Fishing boat entering Loch Ness at Fort Augustus Quiet and misty

The Caledonian Canal

The Caledonian Canal allows ships to cross from the East coast of Scotland to the West avoiding the long and sometimes dangetrous passage round the top of Scotland.

It was constructed in the early nineteenth century by engineer Thomas Telford, and is a sister canal of the Göta Canal in Sweden.

The canal runs some 60 miles (97 km) from Inverness in the northeast to Fort Wiliam in the southwest. One third of its length is man-made, the rest being formed by the deep lochs that lie along so much of the Great Glen geological fault.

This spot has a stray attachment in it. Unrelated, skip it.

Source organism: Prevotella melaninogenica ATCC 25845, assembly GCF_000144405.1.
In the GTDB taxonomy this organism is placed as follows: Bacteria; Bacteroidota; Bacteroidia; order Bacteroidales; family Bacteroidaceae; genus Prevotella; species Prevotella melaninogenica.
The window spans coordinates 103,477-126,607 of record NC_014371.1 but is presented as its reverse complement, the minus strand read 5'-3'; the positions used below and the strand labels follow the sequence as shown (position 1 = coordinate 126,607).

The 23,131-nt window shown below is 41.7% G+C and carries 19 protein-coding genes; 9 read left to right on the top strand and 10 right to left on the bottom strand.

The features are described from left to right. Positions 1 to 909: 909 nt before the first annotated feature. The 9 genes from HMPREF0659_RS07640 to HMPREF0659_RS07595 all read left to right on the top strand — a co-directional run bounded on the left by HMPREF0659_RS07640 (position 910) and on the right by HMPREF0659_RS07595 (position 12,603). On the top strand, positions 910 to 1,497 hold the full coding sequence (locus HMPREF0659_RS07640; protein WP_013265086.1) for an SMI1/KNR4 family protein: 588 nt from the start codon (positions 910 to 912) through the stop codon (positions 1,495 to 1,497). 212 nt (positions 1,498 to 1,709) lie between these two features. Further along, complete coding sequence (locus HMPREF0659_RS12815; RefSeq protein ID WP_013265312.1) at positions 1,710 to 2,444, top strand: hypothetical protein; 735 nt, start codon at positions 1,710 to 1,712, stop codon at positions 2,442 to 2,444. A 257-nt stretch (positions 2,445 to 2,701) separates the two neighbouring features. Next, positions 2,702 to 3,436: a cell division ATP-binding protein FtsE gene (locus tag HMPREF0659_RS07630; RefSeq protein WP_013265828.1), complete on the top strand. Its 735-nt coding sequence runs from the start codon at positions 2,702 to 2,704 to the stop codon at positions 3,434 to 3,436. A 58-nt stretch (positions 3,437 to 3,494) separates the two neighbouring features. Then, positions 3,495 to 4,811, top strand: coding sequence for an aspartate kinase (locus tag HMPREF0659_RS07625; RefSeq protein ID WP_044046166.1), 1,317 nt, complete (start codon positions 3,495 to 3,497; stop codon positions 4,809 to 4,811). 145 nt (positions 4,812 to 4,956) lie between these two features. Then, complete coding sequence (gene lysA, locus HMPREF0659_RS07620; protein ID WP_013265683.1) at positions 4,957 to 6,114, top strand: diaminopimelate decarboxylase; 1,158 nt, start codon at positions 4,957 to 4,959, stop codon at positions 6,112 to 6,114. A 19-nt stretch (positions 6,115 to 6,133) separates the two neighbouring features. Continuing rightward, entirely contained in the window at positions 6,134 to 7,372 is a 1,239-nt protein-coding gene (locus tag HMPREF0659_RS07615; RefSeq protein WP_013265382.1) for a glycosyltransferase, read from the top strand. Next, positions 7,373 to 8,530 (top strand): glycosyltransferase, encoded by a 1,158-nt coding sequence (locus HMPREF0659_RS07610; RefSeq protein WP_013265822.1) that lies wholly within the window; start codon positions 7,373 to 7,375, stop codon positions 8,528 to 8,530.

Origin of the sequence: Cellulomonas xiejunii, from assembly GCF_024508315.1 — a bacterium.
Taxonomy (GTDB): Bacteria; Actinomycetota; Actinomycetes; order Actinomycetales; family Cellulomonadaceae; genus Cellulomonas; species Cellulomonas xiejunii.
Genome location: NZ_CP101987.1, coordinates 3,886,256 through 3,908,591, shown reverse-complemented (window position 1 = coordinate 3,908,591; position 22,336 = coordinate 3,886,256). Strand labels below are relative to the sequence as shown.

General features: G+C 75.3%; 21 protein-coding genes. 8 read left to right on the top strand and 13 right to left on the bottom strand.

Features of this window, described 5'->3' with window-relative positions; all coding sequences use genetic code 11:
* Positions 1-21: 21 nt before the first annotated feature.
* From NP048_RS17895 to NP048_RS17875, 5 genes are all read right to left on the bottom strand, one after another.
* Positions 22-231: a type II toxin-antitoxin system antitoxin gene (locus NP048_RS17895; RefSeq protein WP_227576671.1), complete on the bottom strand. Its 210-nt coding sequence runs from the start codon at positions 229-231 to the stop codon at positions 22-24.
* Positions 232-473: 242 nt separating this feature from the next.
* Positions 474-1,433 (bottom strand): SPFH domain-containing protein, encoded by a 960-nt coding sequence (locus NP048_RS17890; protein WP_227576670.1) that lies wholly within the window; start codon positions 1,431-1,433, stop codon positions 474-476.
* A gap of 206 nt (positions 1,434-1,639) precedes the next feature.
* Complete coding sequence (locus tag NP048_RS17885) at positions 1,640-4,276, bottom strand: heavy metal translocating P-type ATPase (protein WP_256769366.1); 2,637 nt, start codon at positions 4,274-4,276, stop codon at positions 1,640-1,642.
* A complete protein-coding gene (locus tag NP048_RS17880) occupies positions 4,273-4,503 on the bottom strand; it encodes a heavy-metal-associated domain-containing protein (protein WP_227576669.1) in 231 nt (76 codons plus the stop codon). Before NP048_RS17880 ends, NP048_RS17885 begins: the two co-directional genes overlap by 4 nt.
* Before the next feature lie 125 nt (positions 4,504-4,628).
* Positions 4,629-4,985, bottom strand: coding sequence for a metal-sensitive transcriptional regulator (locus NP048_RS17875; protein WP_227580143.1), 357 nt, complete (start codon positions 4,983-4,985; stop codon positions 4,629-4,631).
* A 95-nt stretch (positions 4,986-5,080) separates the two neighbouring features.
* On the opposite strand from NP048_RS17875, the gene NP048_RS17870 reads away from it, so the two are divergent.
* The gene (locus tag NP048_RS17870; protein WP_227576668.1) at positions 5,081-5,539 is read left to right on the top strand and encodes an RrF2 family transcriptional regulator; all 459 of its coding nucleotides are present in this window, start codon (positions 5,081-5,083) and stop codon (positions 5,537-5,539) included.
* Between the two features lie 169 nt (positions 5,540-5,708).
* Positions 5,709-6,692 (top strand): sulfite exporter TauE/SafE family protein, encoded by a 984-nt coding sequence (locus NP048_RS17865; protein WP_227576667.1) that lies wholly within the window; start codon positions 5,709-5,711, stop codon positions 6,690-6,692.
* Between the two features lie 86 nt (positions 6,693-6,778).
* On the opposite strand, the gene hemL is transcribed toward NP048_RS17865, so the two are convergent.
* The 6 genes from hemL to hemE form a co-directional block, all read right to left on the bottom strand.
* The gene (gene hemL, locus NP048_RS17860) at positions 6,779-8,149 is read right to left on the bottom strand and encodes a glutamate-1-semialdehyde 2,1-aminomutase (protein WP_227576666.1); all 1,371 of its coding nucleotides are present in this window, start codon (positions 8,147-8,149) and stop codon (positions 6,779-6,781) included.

There are 29 locks (including eight at Neptune's Staircase, Banavie), four aqueducts and 10 bridges in the course of the canal.

The canal today is mostly used by small cargo vessels, fishing boats and pleasure craft. You can charter a motor cruiser from West Highland Sailing's base right beside Ivy Cottage.

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